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Many States Responding to Aggressive Debt Collectors With Consumer Protection Laws

October 15, 2009

As the economy has worsened and more consumers have had trouble paying off debt, our Fullerton fair debt collection attorneys have received increasingly large numbers of calls from clients who say they were targets of abusive and harassing debt collection efforts. According to an Oct. 14 article from the Associated Press, state governments are also receiving these calls -- and making laws in response. The governments of Arkansas, Colorado, Idaho, New York and North Carolina have all recently passed laws restricting how debt collectors may interact with debtors, and several other states have similar legislation pending. In many cases, the AP said, the laws focus on companies that buy bad debt and then use

North Carolina's law was intended to help people like Eleanor Chittum, 63, of Winston-Salem. According to records, she owed $1,439 on a credit card, but paid the debt off by transferring it to another card. She was therefore surprised to hear from a collection agency that demanded she pay $1,800 to settle the same debt. Nonetheless, the debt collector filed a lawsuit against her; it claims in court filings that it does not have to prove she owes the debt. In response to cases like these, North Carolina passed a law requiring collection agencies to produce documents proving the debt in any lawsuit they file. Other laws focus on preventing foul language, threats of deportation or arrest, or cases of mistaken identity. A New York City ordinance passed this year requires debt collectors to state the amount of the debt, the name of the original creditor and the name of the company they represent.

As Rialto debt collector harassment attorneys, we have known for years that collection agencies routinely use illegal and underhanded tactics. Now that the economy is worse and the number of victims has increased, complaints are up. Every American consumer is protected by the federal Fair Debt Collection Practices Act, which forbids debt collectors from using abusive language, threats, harassment and other unethical tactics -- but as Chittum discovered, the Act has loopholes. Some states have already stepped up to close those loopholes, and we are delighted to see many others following suit as state attorneys general are flooded with complaints. We agree that people should pay what they owe, but nobody should be frightened or harassed into paying debts they do not owe by illegal and unethical behavior.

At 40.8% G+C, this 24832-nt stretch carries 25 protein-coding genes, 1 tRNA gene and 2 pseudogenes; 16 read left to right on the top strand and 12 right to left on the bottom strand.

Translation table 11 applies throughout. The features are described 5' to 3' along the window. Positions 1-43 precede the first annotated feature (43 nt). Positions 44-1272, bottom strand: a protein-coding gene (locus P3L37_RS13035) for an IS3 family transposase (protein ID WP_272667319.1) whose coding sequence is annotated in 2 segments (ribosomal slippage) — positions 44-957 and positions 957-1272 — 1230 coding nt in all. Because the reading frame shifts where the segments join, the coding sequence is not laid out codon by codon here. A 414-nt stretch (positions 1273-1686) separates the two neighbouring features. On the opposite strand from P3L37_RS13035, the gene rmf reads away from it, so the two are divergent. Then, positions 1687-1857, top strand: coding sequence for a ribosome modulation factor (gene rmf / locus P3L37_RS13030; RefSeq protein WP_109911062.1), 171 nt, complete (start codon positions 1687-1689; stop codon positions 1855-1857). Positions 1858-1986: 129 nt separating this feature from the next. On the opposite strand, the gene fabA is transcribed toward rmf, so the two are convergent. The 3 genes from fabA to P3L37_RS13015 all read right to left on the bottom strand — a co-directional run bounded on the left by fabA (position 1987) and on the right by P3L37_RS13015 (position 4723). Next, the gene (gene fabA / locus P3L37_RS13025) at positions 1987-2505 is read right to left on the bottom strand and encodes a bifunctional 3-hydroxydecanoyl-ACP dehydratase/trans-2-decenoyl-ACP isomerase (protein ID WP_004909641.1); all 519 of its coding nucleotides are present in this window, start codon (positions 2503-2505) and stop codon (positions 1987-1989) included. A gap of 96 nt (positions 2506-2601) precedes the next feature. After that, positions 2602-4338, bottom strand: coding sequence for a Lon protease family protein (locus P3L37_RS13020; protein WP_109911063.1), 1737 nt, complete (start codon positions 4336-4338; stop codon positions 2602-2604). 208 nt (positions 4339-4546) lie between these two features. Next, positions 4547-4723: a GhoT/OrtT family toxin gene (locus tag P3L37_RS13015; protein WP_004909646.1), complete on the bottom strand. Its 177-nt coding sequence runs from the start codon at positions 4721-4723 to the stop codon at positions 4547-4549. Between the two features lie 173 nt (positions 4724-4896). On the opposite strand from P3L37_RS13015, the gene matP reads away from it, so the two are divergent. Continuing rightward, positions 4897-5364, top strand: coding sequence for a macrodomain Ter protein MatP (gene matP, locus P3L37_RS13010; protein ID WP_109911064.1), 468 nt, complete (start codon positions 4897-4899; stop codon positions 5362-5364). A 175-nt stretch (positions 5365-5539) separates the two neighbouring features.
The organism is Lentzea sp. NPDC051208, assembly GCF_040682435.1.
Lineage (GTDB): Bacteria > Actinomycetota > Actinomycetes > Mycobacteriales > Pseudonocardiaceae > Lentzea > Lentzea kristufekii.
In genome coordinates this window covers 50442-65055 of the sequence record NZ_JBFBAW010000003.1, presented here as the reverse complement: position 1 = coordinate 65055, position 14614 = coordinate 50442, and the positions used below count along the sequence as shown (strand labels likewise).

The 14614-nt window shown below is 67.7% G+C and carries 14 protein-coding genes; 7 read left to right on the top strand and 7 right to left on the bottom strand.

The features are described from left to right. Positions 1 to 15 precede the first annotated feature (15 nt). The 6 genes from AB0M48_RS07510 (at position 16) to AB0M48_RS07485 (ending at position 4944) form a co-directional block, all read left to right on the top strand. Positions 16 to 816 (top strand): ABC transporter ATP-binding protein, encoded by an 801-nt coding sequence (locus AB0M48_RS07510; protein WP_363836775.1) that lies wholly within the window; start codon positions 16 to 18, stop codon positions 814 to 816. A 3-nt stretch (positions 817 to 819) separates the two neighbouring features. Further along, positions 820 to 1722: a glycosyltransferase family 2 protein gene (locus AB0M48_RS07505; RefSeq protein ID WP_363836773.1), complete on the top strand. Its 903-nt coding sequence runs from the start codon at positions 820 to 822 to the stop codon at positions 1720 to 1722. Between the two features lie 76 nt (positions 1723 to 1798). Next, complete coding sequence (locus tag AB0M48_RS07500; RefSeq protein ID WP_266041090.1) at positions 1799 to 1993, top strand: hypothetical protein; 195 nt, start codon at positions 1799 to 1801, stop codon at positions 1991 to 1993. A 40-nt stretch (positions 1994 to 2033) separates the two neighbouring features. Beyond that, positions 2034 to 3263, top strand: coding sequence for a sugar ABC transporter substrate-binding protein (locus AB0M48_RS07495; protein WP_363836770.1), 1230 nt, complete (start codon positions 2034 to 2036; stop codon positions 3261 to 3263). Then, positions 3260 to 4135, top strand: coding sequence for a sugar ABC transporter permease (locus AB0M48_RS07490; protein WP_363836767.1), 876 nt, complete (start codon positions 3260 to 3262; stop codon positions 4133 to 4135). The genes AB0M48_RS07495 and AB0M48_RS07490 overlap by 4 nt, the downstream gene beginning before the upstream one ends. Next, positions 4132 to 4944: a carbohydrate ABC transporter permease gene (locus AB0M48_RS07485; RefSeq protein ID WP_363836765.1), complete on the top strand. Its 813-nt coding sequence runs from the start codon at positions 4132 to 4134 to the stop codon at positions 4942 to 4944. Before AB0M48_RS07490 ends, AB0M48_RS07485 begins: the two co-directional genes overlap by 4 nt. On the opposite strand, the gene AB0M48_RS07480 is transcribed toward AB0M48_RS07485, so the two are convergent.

Howard Law LLP has an active practice defending the rights of consumers against overreaching and outright illegal tactics by debt collection companies. Our Oceanside collection agency abuse lawyers represent clients suing over abusive behavior under the Fair Debt Collection Practices Act and California's Rosenthal Act. Both of these laws strictly limit the tactics collection agencies may use; give consumers ways to dispute debts; and allow consumers whose rights are violated to sue. In an unfair debt collection lawsuit, consumers may claim $1,000 for each violation of the law and any actual damages the lawbreaking caused, as well as attorney fees and other financial costs of the lawsuit. By enforcing your rights, you can send a strong message to the collection industry that you won't put up with illegal harassment and abuse.

If you believe a debt collector overstepped its bounds with your or someone in your family, Howard Law can help. To learn more about your rights and your legal options, please contact us online or call 1-800-872-5925 for a free, confidential consultation.